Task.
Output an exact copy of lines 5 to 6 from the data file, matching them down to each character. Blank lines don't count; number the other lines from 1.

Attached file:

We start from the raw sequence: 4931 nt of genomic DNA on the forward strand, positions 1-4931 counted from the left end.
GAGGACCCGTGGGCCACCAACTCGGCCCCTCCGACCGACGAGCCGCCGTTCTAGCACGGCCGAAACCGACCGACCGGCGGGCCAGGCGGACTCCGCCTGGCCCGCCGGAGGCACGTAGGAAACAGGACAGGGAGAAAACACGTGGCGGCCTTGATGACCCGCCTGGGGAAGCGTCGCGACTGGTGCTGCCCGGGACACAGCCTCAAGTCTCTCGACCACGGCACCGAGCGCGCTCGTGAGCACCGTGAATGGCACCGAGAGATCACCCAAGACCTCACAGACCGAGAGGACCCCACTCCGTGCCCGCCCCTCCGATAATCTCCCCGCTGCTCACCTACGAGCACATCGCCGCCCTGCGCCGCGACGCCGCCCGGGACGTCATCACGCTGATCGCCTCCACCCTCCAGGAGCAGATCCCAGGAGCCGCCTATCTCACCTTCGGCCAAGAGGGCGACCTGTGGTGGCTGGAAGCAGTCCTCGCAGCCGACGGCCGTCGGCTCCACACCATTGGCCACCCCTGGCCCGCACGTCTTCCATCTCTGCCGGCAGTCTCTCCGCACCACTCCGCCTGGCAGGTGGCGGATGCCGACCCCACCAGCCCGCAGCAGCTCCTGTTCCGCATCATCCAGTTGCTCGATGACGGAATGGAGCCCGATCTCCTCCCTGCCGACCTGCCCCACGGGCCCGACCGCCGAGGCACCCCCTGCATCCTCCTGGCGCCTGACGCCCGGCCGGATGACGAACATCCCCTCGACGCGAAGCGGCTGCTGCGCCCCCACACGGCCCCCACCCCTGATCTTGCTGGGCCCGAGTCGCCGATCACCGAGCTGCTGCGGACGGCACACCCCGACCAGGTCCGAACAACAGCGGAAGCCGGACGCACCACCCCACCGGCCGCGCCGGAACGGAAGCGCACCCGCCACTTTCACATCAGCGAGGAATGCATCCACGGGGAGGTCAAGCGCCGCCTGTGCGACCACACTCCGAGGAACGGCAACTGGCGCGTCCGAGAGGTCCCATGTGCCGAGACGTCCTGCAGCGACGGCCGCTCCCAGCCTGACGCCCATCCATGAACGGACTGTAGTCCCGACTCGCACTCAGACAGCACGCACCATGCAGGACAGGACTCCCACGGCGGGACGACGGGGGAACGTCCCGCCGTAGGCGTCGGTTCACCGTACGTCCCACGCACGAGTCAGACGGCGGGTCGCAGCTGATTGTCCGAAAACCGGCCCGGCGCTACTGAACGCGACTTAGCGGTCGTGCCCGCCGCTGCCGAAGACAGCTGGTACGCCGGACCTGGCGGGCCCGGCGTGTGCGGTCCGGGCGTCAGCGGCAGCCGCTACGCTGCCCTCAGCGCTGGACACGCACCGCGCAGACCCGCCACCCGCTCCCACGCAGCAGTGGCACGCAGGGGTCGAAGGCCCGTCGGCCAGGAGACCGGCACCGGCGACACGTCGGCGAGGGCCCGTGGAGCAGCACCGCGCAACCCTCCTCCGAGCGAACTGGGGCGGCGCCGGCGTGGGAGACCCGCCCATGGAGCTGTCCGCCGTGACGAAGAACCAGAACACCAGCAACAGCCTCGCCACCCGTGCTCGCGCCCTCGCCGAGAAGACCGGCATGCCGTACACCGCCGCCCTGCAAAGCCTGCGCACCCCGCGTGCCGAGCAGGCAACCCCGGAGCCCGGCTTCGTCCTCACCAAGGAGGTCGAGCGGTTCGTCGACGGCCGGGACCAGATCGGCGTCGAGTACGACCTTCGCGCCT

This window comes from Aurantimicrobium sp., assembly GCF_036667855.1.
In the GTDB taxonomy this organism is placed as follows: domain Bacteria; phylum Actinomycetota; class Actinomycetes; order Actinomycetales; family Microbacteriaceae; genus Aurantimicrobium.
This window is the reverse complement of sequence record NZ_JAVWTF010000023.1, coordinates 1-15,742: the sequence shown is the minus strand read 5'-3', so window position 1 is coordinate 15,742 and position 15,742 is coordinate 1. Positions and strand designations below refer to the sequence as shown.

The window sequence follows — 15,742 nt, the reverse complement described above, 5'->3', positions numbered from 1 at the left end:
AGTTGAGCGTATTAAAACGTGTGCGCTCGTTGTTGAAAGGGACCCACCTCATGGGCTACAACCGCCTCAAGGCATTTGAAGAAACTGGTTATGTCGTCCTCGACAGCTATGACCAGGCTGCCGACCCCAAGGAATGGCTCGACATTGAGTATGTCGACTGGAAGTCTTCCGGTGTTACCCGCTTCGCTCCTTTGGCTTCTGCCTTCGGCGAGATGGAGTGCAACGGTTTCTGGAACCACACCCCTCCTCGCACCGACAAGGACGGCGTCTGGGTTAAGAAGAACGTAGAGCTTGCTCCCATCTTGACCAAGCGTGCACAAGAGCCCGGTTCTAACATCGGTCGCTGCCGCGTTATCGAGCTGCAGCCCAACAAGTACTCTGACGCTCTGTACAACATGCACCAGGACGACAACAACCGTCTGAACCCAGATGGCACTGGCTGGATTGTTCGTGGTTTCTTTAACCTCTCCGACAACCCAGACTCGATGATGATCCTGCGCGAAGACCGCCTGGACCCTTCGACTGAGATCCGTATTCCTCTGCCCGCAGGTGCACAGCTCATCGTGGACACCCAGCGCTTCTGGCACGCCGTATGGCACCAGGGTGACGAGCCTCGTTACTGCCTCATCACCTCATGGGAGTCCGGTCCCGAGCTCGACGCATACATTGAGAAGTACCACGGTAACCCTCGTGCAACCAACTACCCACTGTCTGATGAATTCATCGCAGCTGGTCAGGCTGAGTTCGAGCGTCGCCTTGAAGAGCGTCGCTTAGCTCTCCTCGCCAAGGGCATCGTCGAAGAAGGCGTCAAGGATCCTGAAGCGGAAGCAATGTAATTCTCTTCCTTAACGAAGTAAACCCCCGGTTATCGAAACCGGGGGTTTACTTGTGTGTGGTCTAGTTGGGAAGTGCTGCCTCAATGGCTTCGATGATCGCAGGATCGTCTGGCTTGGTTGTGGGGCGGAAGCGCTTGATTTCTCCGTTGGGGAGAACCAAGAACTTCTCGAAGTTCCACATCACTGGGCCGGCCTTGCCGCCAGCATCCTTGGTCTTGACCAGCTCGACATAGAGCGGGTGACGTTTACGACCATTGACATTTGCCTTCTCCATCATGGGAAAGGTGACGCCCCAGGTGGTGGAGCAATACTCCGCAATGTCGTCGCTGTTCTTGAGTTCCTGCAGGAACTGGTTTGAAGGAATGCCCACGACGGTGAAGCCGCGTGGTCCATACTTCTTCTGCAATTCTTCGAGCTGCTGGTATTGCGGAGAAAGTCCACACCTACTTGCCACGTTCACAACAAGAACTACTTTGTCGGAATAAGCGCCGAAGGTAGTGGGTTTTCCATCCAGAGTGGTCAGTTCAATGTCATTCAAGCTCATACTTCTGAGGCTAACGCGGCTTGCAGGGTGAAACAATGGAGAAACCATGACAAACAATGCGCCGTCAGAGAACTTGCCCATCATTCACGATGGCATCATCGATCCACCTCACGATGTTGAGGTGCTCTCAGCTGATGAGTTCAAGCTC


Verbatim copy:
This window is the reverse complement of sequence record NZ_JAVWTF010000023.1, coordinates 1-15,742: the sequence shown is the minus strand read 5'-3', so window position 1 is coordinate 15,742 and position 15,742 is coordinate 1. Positions and strand designations below refer to the sequence as shown.

The window sequence follows — 15,742 nt, the reverse complement described above, 5'->3', positions numbered from 1 at the left end: